Tuesday, March 3, 2015

The Ministry of Truth?

There was an article in New Scientist about Google wanting to rank websites by truthfulness instead of popularity (which is sort of how it works now, although in truth it is a tad more complicated than that.  Keep in mind Google recently announced they also want to rank websites based on mobile friendliness as well.

First, in the interest of truth, New Scientist is a non-peer reviewed science weekly published in the UK.  Second, Google is attempting to address a real issue... if you're searching for truth a search engine isn't necessarily the way to go.  There is an entire industry based on boosting websites rankings (Search Engine Optimization) in results; search engine results are more about popularity than anything else.  Do a search for vaccines and pro and con websites seem to get equal billing.  Very democratic but then democracy also has nothing to do with truth.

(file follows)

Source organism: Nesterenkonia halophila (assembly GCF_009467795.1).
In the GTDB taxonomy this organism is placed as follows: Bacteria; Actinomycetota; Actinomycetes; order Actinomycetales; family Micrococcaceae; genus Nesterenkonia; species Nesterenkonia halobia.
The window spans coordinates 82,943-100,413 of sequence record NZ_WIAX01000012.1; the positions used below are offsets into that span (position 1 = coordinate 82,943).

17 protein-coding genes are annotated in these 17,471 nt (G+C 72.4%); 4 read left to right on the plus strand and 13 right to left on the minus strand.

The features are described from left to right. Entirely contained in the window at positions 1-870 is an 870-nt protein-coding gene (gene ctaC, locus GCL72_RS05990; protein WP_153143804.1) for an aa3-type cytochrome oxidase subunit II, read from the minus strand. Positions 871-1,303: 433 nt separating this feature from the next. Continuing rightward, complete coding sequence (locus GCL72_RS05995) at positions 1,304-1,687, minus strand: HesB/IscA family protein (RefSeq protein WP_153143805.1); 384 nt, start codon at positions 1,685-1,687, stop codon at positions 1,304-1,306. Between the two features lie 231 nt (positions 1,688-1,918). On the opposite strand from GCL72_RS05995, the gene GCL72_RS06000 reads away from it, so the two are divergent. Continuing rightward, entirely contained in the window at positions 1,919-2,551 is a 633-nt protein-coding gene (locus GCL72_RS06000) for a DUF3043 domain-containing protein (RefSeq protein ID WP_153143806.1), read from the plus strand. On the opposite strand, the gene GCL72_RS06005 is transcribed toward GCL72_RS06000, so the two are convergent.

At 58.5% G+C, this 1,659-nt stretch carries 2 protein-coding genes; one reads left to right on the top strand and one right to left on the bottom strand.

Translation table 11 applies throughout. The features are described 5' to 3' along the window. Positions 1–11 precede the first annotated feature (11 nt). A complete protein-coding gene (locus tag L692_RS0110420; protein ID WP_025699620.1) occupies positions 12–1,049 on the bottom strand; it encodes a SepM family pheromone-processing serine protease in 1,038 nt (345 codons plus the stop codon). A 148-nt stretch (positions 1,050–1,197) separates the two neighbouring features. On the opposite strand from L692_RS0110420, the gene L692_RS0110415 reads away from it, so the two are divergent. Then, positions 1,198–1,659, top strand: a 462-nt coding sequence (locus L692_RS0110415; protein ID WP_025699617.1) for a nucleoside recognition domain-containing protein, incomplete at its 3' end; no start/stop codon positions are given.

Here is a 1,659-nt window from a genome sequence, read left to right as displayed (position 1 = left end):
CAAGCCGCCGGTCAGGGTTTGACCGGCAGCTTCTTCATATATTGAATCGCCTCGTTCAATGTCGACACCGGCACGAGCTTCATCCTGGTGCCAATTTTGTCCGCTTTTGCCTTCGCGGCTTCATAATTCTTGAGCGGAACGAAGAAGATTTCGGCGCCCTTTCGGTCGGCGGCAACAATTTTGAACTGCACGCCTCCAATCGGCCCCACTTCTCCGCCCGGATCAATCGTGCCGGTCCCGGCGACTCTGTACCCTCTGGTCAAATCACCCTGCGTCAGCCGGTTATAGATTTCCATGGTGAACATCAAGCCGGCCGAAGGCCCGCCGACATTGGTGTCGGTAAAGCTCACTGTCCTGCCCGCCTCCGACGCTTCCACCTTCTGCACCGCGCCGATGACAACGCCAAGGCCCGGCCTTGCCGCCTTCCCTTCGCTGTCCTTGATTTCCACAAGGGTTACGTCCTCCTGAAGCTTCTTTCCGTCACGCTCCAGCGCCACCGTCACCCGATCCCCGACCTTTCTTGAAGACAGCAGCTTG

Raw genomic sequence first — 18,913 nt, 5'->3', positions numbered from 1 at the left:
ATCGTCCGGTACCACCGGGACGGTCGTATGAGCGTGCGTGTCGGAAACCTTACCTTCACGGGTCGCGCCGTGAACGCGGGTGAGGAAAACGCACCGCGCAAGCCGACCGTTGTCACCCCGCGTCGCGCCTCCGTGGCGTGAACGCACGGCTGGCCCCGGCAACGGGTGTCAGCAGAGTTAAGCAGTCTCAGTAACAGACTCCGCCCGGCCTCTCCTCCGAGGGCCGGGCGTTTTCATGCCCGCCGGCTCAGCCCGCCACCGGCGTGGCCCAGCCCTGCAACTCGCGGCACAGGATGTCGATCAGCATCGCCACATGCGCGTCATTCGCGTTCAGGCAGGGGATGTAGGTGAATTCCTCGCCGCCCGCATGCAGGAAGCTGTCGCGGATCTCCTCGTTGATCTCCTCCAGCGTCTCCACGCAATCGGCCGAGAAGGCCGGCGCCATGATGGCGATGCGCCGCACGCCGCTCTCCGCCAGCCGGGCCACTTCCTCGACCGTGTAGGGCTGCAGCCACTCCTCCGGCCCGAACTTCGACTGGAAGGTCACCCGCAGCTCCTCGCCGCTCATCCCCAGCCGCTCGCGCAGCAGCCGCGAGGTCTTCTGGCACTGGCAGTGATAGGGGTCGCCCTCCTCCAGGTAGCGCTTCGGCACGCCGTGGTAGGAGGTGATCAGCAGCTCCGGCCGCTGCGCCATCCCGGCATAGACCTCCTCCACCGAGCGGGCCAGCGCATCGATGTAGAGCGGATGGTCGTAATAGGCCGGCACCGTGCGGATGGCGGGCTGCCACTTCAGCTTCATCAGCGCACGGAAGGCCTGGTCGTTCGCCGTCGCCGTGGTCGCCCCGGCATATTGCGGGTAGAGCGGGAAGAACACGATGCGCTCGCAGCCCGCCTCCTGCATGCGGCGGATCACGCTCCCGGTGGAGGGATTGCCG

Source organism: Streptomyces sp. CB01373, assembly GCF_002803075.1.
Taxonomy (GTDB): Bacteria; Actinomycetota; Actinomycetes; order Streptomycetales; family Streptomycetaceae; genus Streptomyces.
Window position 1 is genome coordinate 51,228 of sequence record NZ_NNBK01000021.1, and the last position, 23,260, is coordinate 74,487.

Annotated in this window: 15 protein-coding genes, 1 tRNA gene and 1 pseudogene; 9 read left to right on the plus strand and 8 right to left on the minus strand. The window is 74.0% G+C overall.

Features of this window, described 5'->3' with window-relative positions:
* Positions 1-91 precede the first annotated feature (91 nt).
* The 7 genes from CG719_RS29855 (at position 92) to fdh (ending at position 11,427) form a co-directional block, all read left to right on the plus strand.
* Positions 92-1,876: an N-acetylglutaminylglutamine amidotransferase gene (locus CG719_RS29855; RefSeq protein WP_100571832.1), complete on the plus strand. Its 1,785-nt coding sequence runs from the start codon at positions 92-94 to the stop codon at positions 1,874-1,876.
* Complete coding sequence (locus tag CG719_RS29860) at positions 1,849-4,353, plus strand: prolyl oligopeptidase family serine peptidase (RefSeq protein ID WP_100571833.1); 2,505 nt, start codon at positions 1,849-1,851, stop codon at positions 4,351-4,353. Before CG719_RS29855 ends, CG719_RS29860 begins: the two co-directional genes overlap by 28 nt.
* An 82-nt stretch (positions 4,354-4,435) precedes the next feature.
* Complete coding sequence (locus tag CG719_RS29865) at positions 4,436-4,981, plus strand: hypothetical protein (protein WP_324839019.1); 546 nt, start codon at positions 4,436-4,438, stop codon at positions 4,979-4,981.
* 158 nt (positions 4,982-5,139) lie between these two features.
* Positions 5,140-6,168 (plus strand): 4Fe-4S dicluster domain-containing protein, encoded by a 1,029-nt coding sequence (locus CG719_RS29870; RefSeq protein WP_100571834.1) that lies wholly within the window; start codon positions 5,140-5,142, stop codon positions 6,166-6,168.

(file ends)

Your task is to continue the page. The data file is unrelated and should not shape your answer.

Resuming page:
The described proposal is to cross-reference web site information against the Google Knowledge Vault to fact check information to influence rankings.  This is pretty cut and dried when it comes to how many inches are in a meter, somewhat less so when you're talking about whether a politician cheated on his wife. So the question the becomes who gets to decide what is true and what is not?

There is no doubt that search engines serve as powerful tool in the shaping of public opinion, what people see when Googling Scott Walker or Elizabeth Warren can influence millions and possibly the outcome of elections.  This is no different than the power once wielded by the great newspapers of the past, but then theoretically there was a journalistic code of ethics, are programmers and software geeks bound under any such code? Should they be?

There are dangers and benefits both present in such a proposal, what do you think?

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